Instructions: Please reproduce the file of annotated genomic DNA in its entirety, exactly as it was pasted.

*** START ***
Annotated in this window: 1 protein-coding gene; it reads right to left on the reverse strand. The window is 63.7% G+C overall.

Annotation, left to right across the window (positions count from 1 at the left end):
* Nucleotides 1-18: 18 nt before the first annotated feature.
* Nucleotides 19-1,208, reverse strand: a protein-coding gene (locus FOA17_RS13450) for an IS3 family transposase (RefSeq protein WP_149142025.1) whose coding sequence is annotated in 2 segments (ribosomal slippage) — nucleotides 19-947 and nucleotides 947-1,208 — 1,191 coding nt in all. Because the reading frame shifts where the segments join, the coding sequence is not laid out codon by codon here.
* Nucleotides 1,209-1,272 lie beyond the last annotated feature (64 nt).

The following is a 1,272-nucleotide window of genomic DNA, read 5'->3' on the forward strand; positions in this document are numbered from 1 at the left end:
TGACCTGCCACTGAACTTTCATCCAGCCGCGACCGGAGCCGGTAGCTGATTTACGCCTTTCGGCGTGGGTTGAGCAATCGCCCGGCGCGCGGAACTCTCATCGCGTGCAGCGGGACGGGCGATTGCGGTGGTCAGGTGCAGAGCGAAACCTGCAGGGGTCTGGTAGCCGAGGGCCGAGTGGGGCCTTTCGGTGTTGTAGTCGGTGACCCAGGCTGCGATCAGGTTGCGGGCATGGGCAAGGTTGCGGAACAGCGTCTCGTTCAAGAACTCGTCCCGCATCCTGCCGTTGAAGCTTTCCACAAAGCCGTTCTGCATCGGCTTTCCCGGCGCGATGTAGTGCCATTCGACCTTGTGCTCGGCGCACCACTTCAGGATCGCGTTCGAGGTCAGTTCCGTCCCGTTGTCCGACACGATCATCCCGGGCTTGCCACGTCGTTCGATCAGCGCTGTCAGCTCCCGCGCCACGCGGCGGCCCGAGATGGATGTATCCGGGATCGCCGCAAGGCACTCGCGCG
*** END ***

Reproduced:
Annotated in this window: 1 protein-coding gene; it reads right to left on the reverse strand. The window is 63.7% G+C overall.

Annotation, left to right across the window (positions count from 1 at the left end):
* Nucleotides 1-18: 18 nt before the first annotated feature.
* Nucleotides 19-1,208, reverse strand: a protein-coding gene (locus FOA17_RS13450) for an IS3 family transposase (RefSeq protein WP_149142025.1) whose coding sequence is annotated in 2 segments (ribosomal slippage) — nucleotides 19-947 and nucleotides 947-1,208 — 1,191 coding nt in all. Because the reading frame shifts where the segments join, the coding sequence is not laid out codon by codon here.
* Nucleotides 1,209-1,272 lie beyond the last annotated feature (64 nt).

The following is a 1,272-nucleotide window of genomic DNA, read 5'->3' on the forward strand; positions in this document are numbered from 1 at the left end:
TGACCTGCCACTGAACTTTCATCCAGCCGCGACCGGAGCCGGTAGCTGATTTACGCCTTTCGGCGTGGGTTGAGCAATCGCCCGGCGCGCGGAACTCTCATCGCGTGCAGCGGGACGGGCGATTGCGGTGGTCAGGTGCAGAGCGAAACCTGCAGGGGTCTGGTAGCCGAGGGCCGAGTGGGGCCTTTCGGTGTTGTAGTCGGTGACCCAGGCTGCGATCAGGTTGCGGGCATGGGCAAGGTTGCGGAACAGCGTCTCGTTCAAGAACTCGTCCCGCATCCTGCCGTTGAAGCTTTCCACAAAGCCGTTCTGCATCGGCTTTCCCGGCGCGATGTAGTGCCATTCGACCTTGTGCTCGGCGCACCACTTCAGGATCGCGTTCGAGGTCAGTTCCGTCCCGTTGTCCGACACGATCATCCCGGGCTTGCCACGTCGTTCGATCAGCGCTGTCAGCTCCCGCGCCACGCGGCGGCCCGAGATGGATGTATCCGGGATCGCCGCAAGGCACTCGCGCG